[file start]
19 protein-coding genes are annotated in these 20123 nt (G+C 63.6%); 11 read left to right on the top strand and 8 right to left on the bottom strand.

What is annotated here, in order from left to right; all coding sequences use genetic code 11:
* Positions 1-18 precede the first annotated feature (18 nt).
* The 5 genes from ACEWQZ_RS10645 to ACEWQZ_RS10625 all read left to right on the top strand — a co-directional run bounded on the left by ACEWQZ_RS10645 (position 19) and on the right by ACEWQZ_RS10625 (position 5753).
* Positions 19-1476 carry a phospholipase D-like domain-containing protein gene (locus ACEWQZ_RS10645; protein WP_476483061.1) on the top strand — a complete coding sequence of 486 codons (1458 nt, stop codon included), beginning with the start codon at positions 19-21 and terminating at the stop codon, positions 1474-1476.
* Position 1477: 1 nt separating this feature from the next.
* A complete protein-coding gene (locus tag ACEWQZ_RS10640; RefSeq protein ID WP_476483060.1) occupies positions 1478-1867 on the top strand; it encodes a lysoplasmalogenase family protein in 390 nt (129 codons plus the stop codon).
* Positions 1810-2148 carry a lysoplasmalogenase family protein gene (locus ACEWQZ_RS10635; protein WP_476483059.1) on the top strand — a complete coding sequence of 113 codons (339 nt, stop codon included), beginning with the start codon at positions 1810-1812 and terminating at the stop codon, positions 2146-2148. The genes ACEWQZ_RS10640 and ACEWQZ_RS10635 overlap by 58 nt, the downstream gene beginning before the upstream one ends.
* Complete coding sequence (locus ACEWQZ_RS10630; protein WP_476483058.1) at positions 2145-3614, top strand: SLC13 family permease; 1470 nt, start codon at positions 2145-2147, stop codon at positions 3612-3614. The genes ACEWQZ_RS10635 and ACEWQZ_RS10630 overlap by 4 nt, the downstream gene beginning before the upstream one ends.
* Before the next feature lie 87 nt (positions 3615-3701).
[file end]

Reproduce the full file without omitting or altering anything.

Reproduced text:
19 protein-coding genes are annotated in these 20123 nt (G+C 63.6%); 11 read left to right on the top strand and 8 right to left on the bottom strand.

What is annotated here, in order from left to right; all coding sequences use genetic code 11:
* Positions 1-18 precede the first annotated feature (18 nt).
* The 5 genes from ACEWQZ_RS10645 to ACEWQZ_RS10625 all read left to right on the top strand — a co-directional run bounded on the left by ACEWQZ_RS10645 (position 19) and on the right by ACEWQZ_RS10625 (position 5753).
* Positions 19-1476 carry a phospholipase D-like domain-containing protein gene (locus ACEWQZ_RS10645; protein WP_476483061.1) on the top strand — a complete coding sequence of 486 codons (1458 nt, stop codon included), beginning with the start codon at positions 19-21 and terminating at the stop codon, positions 1474-1476.
* Position 1477: 1 nt separating this feature from the next.
* A complete protein-coding gene (locus tag ACEWQZ_RS10640; RefSeq protein ID WP_476483060.1) occupies positions 1478-1867 on the top strand; it encodes a lysoplasmalogenase family protein in 390 nt (129 codons plus the stop codon).
* Positions 1810-2148 carry a lysoplasmalogenase family protein gene (locus ACEWQZ_RS10635; protein WP_476483059.1) on the top strand — a complete coding sequence of 113 codons (339 nt, stop codon included), beginning with the start codon at positions 1810-1812 and terminating at the stop codon, positions 2146-2148. The genes ACEWQZ_RS10640 and ACEWQZ_RS10635 overlap by 58 nt, the downstream gene beginning before the upstream one ends.
* Complete coding sequence (locus ACEWQZ_RS10630; protein WP_476483058.1) at positions 2145-3614, top strand: SLC13 family permease; 1470 nt, start codon at positions 2145-2147, stop codon at positions 3612-3614. The genes ACEWQZ_RS10635 and ACEWQZ_RS10630 overlap by 4 nt, the downstream gene beginning before the upstream one ends.
* Before the next feature lie 87 nt (positions 3615-3701).